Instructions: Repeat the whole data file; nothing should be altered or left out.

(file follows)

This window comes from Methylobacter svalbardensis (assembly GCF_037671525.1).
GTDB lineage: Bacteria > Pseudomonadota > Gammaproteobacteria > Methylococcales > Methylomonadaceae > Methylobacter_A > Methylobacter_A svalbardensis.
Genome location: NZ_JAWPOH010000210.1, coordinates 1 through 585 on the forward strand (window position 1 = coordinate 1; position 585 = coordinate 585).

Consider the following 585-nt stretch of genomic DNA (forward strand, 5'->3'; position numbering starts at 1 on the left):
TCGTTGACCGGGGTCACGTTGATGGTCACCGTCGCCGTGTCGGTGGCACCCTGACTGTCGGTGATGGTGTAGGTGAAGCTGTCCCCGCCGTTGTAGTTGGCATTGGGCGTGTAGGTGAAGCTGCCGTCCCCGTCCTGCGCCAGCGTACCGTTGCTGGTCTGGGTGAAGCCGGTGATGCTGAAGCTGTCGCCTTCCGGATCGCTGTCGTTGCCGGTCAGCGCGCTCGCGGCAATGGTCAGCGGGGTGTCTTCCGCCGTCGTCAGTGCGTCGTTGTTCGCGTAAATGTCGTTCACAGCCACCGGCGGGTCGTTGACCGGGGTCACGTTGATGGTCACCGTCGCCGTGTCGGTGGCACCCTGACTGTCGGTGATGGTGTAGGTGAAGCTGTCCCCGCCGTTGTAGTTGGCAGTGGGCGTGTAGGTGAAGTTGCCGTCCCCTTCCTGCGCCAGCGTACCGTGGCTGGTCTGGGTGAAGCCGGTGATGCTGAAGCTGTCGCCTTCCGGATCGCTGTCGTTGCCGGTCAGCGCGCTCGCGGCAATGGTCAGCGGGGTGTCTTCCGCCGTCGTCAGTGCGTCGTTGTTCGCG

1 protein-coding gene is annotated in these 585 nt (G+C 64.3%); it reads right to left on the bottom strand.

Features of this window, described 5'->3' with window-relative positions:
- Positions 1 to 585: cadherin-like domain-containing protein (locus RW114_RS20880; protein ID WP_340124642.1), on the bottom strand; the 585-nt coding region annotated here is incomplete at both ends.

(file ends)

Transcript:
This window comes from Methylobacter svalbardensis (assembly GCF_037671525.1).
GTDB lineage: Bacteria > Pseudomonadota > Gammaproteobacteria > Methylococcales > Methylomonadaceae > Methylobacter_A > Methylobacter_A svalbardensis.
Genome location: NZ_JAWPOH010000210.1, coordinates 1 through 585 on the forward strand (window position 1 = coordinate 1; position 585 = coordinate 585).

Consider the following 585-nt stretch of genomic DNA (forward strand, 5'->3'; position numbering starts at 1 on the left):
TCGTTGACCGGGGTCACGTTGATGGTCACCGTCGCCGTGTCGGTGGCACCCTGACTGTCGGTGATGGTGTAGGTGAAGCTGTCCCCGCCGTTGTAGTTGGCATTGGGCGTGTAGGTGAAGCTGCCGTCCCCGTCCTGCGCCAGCGTACCGTTGCTGGTCTGGGTGAAGCCGGTGATGCTGAAGCTGTCGCCTTCCGGATCGCTGTCGTTGCCGGTCAGCGCGCTCGCGGCAATGGTCAGCGGGGTGTCTTCCGCCGTCGTCAGTGCGTCGTTGTTCGCGTAAATGTCGTTCACAGCCACCGGCGGGTCGTTGACCGGGGTCACGTTGATGGTCACCGTCGCCGTGTCGGTGGCACCCTGACTGTCGGTGATGGTGTAGGTGAAGCTGTCCCCGCCGTTGTAGTTGGCAGTGGGCGTGTAGGTGAAGTTGCCGTCCCCTTCCTGCGCCAGCGTACCGTGGCTGGTCTGGGTGAAGCCGGTGATGCTGAAGCTGTCGCCTTCCGGATCGCTGTCGTTGCCGGTCAGCGCGCTCGCGGCAATGGTCAGCGGGGTGTCTTCCGCCGTCGTCAGTGCGTCGTTGTTCGCG

1 protein-coding gene is annotated in these 585 nt (G+C 64.3%); it reads right to left on the bottom strand.

Features of this window, described 5'->3' with window-relative positions:
- Positions 1 to 585: cadherin-like domain-containing protein (locus RW114_RS20880; protein ID WP_340124642.1), on the bottom strand; the 585-nt coding region annotated here is incomplete at both ends.